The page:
3. Spot on! Clearly this is at root of my troubles with my more sensitive young mare. She sees right through my BS! Time to stop walking on egg shells… thank you Anna <3

  4. Hooo Boy. This one for sure hits home as a recovering passive aggressive. Another I will share with my horseWOMEN friends for sure. Thank you!

    Something you say above which made me gulp and wonder what you think… My hubby is in the early stages of Parkinson’s. Do you think the horses will be able to understand and adapt to his tremors? We’re not riding much these days due to my recent health issues and it being winter in Northern Michigan, but Spring and thus more horse activity will come eventually. Even then we’re primarily toodling around on our farm mostly loose rein. Thoughts?


    • Is his horse a quiet long time Partner? Then I’d be prone to trust the horse, at the walk, at home. Go very slow and wear helmets, please. Then you might want to warm up his horse. Can you tell I think you need to be cautious? But then, have a great ride.

  5. My husband would love it if I’d just get to the point; he will gladly pick up the wine if i’d just straight out ask him. Same for my horse; he will gladly head for the gate if I’d just simply ask him to go there. Why is that so hard?

  6. I have always thought that aiming for success with my horse really means aiming to be the best possible version of myself.

    (a reader who leans more towards the aggressive end of the spectrum ;D)

  7. Good stuff straight shooter! At times, I’m guilty of being too timid around my horse and expecting him to be courageous at the same time. Always asking for too much, instead of offering more! I like that – “short sentences with a thank you”… You make everything sound so perfectly easy. If only I had you around to remind me to keep breathing when I start doubting.

  8. I like this recent series of posts! I’ve had stoic and reactive horses … extremes and everywhere on the continuum. Interesting that you mentioned the Western movie heroes in the one post. I grew up reading Western novels. Being an introvert, I identified with those “strong silent” types – and my approach to horses has mostly followed. Quiet, calm, speak seldom but make it clear when I do … mostly listen and observe. But it took a reactive mare to add a layer of finesse and more flexibility to my approach. I owe her a huge debt!

    I will confess one thing … while I don’t actually baby talk my horses (that is saved for my puppy), I do a fair amount of murmuring and “cooing” at them. Don’t think I can actually stop doing that. 😉

  9. Oh Lordy this one is a great one Anna! Thanks for being a proponent of honesty to our horses. They are really quite clear and basic in their expectations of humans. We make it so complicated! Guilty of overthinking on my very observant horse. I appreciate that you give us thinking lessons not just technical lessons like inside leg to outside rein. None of that means anything if you are a coyote!!

  10. And another blog to make us think! You often talk about waiting for the horse to think tings over. It made me realise that they live in a different time frame. Over my life time, so far I am 66, time has we know it as accelerated quite a bit. Whith computers, cell phones, microwave ovens etc everything is faster today than it was yesterday. Horses wont have anything to do with all those new toys of ours. Let’s just slow down all together and just try to match our horses time frame. Thanks again Anna and may all living creatures be with you, big or small!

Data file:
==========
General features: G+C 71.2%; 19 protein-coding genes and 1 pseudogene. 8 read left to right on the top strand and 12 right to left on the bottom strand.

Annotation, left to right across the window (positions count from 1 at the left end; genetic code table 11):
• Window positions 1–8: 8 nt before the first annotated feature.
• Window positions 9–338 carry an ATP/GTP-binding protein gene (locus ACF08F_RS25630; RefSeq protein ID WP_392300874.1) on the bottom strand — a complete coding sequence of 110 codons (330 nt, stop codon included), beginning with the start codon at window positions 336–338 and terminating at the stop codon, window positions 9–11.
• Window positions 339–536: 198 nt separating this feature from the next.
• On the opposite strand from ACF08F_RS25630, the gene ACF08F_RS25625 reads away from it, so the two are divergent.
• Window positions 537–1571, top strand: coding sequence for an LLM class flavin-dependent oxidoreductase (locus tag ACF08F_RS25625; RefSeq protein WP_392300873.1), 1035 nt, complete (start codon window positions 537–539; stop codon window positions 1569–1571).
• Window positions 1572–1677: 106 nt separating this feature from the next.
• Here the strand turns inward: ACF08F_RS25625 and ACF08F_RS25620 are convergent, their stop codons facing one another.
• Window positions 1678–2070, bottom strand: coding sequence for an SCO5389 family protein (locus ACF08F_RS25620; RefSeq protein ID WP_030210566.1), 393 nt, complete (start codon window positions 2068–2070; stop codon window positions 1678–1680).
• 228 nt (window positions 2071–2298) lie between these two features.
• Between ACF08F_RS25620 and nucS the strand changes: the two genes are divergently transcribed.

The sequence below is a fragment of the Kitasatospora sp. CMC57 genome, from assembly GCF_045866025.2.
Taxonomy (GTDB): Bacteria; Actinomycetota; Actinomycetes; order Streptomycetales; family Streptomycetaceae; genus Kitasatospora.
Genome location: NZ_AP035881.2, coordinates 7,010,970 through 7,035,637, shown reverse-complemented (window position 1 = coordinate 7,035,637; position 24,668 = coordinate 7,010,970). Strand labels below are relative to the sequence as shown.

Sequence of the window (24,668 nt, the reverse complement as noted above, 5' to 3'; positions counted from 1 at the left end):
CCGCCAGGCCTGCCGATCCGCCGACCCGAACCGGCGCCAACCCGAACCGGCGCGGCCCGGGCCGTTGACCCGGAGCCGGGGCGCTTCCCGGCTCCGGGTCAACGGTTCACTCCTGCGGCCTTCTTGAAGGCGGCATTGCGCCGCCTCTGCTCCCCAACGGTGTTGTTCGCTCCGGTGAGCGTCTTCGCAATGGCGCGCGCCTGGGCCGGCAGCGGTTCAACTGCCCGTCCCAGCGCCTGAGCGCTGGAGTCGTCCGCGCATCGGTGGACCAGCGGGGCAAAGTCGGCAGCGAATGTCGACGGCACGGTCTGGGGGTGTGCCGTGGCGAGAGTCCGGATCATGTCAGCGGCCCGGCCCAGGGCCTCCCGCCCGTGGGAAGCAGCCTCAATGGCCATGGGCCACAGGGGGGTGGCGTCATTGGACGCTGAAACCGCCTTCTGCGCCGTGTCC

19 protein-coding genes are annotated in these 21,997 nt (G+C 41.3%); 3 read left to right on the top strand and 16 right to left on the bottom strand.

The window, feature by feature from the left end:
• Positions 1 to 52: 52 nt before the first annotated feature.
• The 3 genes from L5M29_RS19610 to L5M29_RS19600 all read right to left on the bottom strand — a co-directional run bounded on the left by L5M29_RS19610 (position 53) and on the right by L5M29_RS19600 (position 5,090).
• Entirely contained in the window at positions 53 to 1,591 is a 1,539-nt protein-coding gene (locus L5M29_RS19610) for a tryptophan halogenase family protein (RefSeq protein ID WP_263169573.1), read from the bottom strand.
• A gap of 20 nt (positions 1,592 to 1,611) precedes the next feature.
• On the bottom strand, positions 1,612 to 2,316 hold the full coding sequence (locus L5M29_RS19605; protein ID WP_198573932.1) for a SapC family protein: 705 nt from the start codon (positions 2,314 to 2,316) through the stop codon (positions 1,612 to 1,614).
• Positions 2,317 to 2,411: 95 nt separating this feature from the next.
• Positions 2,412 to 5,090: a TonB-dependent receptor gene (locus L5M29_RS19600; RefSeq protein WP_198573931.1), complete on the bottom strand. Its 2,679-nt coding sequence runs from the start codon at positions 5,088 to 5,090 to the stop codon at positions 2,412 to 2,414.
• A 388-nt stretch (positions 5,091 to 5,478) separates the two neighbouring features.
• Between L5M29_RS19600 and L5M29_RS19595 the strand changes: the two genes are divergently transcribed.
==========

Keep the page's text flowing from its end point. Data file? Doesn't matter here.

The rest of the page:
11. Anna…I’ve found there is ALWAYS this truth in your very words, “Horses are not looking for groupies. They don’t need adoring humans to give them purpose. They want a whole lot more from us than treats.” I’m without horse now that Tulle’s gone on, but he was just the third of three very different but uniquely beautiful ‘horse-in-my-life’ experiences.
    I was a working adult when I sat on my first horse, a 1960 Tobruk Arabian gelding whose wisdom caused veteran horse people’s chins to drop. The world was his oyster… and he took care of all things two-legged and four-legged. Then came a gorgeous grey OTTB who came off the track “in the rafters” but who settled to show his real identity as “a rose inside.”
    Each of the three had so much integrity to give and this alone was their purpose. It showed in everything they uttered….and in return they needed only the English language for my understanding and meaningful response.

    • Yes we do go to the barn to relaxe .Where else can you find pice of mind .l have a very reactive horse . now I just give a nod of my head in the direction I want him to go and he goes ( I talking ground work) it’s been 7 years that we’ve been together and we’re just really starting to understand excuse me I’m just starting to understand how to communicate I was a coyote

  12. A friend and I recently picked up a gentled mustang to work together. I’m a half step ahead of her but we are both learning still (always I hope). She struggled between ‘love’ and ‘leadership’ as we all can do- finding the balance- but she was a little stuck on the ‘love’ side. More petting and encouraging even when the horse was pushing into her space and heading towards seeing her as a pushover.

    Something that struck me and really helped that I was reminded of in your blog was my horse who is the obvious lead mare in the small herd was ‘mean’ to the new mustang. (Not really mean of course, but very super clear on what was expected of a new horse and she would escalate if needed all the way to two leg kicks if the younger mustang wouldn’t fall in line).

    What I asked my friend to watch for and try to understand was how badly that mustang wanted to be near the lead horse. She was showing firm leadership and what might have looked ‘mean’ was her being perfectly fair and clear and firm- if she told that horse not to come into her space while she was eating nothing was going to change her mind and let it be ok until she was ready… when it was her turn at the water – y’all better wait a sec.

    It was eye opening and a change happened in my friend when she saw the horse wanted a true leader. That was more important to her than the ‘human style’ love of petting and cooing over them at the wrong times.

    And then of course there are the times the mare got something right and offered it to her and I’m the one saying ‘yeah yeah! Now give her a rub for that!!’